PDF Generation using NodeJS

This blog is about a feature request we received some time ago from one of our clients. The request was to generate a PDF with a given template, with dynamic data. A fair request one might say. In this read, I will briefly take you through the procedure we took to generate the PDF.

Oh and just to get you all intrigued before the whole read,  you can check out a sample PDF that was generated at:  https://github.com/satyendra-singh-talentica/node-pdf/blob/master/output/pdf-1516858170954.pdf

Some PDF features are available at https://github.com/satyendra-singh-talentica/node-pdf/blob/master/pdf-features.PNG

Coming back to the main agenda of the blog, we had to generate a PDF. Obviously the first thing we did is dig up the most popular libraries  to generate a PDF. An important point before we proceed, our project was in NodeJS. So the search for the most popular libraries narrowed down to the following two choices:

o   PDFKit

o   jsPDF

No doubt these were great libraries with lots of downloads and good reviews, we had one problem. Both the libraries treat your pages as canvas with X and Y coordinates. With this approach, you have to deal with a lot of numbers as values for x and y, for positioning an image, text, etc on a page.

We could foresee a lot of numbers in the code which could be difficult to track and hence will lead to slow development. It’d be a very tedious job to get a sophisticated PDF ready in short time.

On a quest for a better and easier solution, we realized that there were a few good node libraries to convert from HTML to PDF and then came up with an approach to this problem

1. Generate a server side HTML with dynamic data

2. Convert it to PDF with a good library

The obvious advantage of this approach is that developers working with HTML, JS, CSS were very comfortable. Another advantage  was use of Bootstrap for layouts and styling, font-awesome icons, web fonts, and an overall better control over the positioning and placement of images, texts and hyperlinks on the page.

Generating a server side HTML with dynamic data

To generate  server-side HTML with dynamic data, we choose EJS(embedded Javascript). EJS is exactly like HTML, except it has placeholders with special syntax and these placeholders can be replaced with data by the server, to give out our standard HTML code that browsers understand. Let me try and explain with a small example:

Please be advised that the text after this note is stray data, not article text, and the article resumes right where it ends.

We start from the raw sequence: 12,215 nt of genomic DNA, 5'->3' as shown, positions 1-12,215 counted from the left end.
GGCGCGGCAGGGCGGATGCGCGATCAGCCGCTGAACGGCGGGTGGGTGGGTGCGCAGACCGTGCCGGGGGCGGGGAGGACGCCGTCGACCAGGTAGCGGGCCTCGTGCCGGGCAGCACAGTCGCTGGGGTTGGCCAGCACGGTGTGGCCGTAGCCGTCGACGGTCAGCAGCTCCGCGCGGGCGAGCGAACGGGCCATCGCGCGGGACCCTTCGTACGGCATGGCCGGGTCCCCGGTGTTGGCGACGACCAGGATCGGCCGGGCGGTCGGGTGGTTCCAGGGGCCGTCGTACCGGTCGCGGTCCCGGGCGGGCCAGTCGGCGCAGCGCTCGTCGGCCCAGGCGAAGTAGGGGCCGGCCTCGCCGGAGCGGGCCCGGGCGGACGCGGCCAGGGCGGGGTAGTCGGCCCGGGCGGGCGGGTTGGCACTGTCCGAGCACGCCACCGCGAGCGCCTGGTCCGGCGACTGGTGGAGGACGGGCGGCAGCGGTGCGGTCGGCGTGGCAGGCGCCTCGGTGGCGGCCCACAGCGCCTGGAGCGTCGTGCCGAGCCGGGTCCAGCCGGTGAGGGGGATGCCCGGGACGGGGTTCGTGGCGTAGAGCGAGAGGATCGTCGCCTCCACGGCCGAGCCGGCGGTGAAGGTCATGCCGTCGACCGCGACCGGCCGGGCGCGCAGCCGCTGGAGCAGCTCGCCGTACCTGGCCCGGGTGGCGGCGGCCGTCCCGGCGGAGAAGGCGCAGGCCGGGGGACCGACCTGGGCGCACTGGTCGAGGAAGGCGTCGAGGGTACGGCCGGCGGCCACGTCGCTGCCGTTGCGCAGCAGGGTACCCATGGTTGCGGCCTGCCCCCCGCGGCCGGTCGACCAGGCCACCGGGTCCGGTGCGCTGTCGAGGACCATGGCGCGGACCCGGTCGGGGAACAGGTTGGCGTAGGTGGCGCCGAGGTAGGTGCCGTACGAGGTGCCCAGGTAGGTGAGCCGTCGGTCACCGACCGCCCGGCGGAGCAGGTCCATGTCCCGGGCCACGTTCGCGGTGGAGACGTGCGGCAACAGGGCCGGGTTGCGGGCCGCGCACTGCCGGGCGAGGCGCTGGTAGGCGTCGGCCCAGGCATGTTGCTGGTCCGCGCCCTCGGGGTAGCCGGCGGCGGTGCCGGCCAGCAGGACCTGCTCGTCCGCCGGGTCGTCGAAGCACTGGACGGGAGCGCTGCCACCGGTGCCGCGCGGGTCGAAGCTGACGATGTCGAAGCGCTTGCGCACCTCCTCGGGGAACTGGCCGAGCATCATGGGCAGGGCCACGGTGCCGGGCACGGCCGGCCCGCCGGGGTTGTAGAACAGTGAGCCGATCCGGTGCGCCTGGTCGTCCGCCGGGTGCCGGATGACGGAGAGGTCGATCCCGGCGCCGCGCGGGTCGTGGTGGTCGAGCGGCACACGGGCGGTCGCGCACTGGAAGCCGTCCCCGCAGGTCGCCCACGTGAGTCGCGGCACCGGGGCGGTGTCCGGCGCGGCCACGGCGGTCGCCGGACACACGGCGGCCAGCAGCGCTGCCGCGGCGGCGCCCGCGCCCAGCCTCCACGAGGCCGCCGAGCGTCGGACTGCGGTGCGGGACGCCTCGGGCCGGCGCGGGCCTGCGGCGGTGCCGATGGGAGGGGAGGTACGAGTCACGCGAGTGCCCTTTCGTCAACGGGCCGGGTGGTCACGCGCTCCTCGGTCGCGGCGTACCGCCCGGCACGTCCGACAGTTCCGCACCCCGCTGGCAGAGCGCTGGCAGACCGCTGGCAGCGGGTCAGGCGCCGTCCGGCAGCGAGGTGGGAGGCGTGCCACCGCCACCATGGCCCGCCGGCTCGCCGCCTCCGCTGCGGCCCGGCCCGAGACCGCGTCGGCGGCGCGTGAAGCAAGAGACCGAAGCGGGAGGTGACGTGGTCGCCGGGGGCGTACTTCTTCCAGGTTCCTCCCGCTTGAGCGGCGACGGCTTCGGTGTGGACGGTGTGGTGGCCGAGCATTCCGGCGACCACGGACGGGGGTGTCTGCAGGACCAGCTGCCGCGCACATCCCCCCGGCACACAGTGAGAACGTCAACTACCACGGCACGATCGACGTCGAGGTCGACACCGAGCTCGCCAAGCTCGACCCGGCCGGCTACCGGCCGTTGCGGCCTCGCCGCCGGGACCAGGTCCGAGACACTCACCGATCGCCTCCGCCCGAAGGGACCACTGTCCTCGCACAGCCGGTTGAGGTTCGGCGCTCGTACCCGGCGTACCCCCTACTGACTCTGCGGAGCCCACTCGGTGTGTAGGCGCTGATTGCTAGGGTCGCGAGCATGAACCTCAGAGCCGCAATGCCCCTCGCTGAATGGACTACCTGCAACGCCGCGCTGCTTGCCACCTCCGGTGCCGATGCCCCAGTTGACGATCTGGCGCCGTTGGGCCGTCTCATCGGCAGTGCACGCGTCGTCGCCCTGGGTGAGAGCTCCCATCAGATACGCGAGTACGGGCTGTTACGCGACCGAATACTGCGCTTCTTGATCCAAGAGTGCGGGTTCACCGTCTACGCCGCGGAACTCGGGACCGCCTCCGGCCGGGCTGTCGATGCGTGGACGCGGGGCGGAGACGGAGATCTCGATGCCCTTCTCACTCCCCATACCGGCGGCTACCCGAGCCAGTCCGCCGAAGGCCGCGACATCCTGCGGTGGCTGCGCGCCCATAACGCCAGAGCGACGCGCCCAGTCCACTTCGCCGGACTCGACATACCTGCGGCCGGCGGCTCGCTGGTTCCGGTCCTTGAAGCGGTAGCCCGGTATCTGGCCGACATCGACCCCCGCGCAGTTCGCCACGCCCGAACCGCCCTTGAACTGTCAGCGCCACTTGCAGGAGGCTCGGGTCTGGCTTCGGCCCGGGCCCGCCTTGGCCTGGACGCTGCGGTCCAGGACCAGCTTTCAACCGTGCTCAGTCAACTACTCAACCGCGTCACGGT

EJS code + Data = HTML

EJS code:

<h1> <%= title %> </h1>


{  title: "PDF Generator" }

Resulting HTML:

<h1>PDF Generator</h1>


For more on EJS, please follow http://ejs.co/

var dataGathererService = require('./dataGathererModule/dataGathererService');
var htmlGenerator = require('./pdfTemplate/htmlGenerator');
var generatePDF = require('./pdfGenerator/pdfGenerator');
var constants = require('./constants');
function pdfGeneratorService() {
var templateFile = './pdfGenerationModule/pdfTemplate/template.ejs';
var outputFile = constants.PDF_OUTPUT_DIR + 'pdf-' + new Date().getTime() + '.pdf';
return dataGathererService() // Gets Data
.then(function (data) {
return htmlGenerator(templateFile, data); // Builds HTML
.then(function (html) {
return generatePDF(html, outputFile); // Builds PDF
.then(function (success) {
console.log('PDF generation successful at ' + outputFile);
return success;
.catch(function (err) {
console.log('ERROR in PDF generation : ' + err);
return false;
module.exports = pdfGeneratorService;

In our code snippet, “dataGathererService()” gets the data. You can have the data coming from an API or database.

“htmlGenerator()” takes the responsibility of converting an EJS template + data to give HTML.

Converting HTML to PDF

Now that we have the HTML, we have to convert it to PDF.  For this purpose, we choose html-pdf-chrome, a node library that uses Google Chrome to convert HTML to PDF.

Because html-pdf-chrome  uses Google Chrome:

It is strongly recommended that you keep Chrome running side-by-side with Node.js. There is a significant overhead starting up Chrome for each PDF generation which can be easily avoided.

It is suggested to use PM2  to ensure Chrome continues to run. If it crashes, it restarts automatically.

To running Chrome headless, read https://developers.google.com/web/updates/2017/04/headless-chrome

I am on Windows and so I keep my Chrome running with the following command:

"C:\Program Files (x86)\Google\Chrome\Application\chrome.exe" --headless --disable-gpu --enable-logging --remote-debugging-port=9222

“generatePDF()” does it’s  part to convert HTML to PDF..

var htmlPdfChrome = require('html-pdf-chrome');
var options = {
port: 9222,
printOptions: {
printBackground: true,
marginTop: 0,
marginBottom: 0,
marginLeft: 0,
marginRight: 0,
paperWidth: 14,
paperHeight: 8
function generatePDF(html, outputFile) {
return htmlPdfChrome.create(html, options)
.then(function (pdf) {
return true;
module.exports = generatePDF;

view raw


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As you can see, the printOptions control the dimensions of how your converted PDF will be.

One small but important thing to note is that the pageHeight is 8in and in our templete.ejs, the div for each page has a height of 8in. It’s better if these go together, else you will get a distorted PDF.



Try out the sample code from https://github.com/satyendra-singh-talentica/node-pdf

Do comment or write to me at satyendra.singh@talentica.com if you have any questions.


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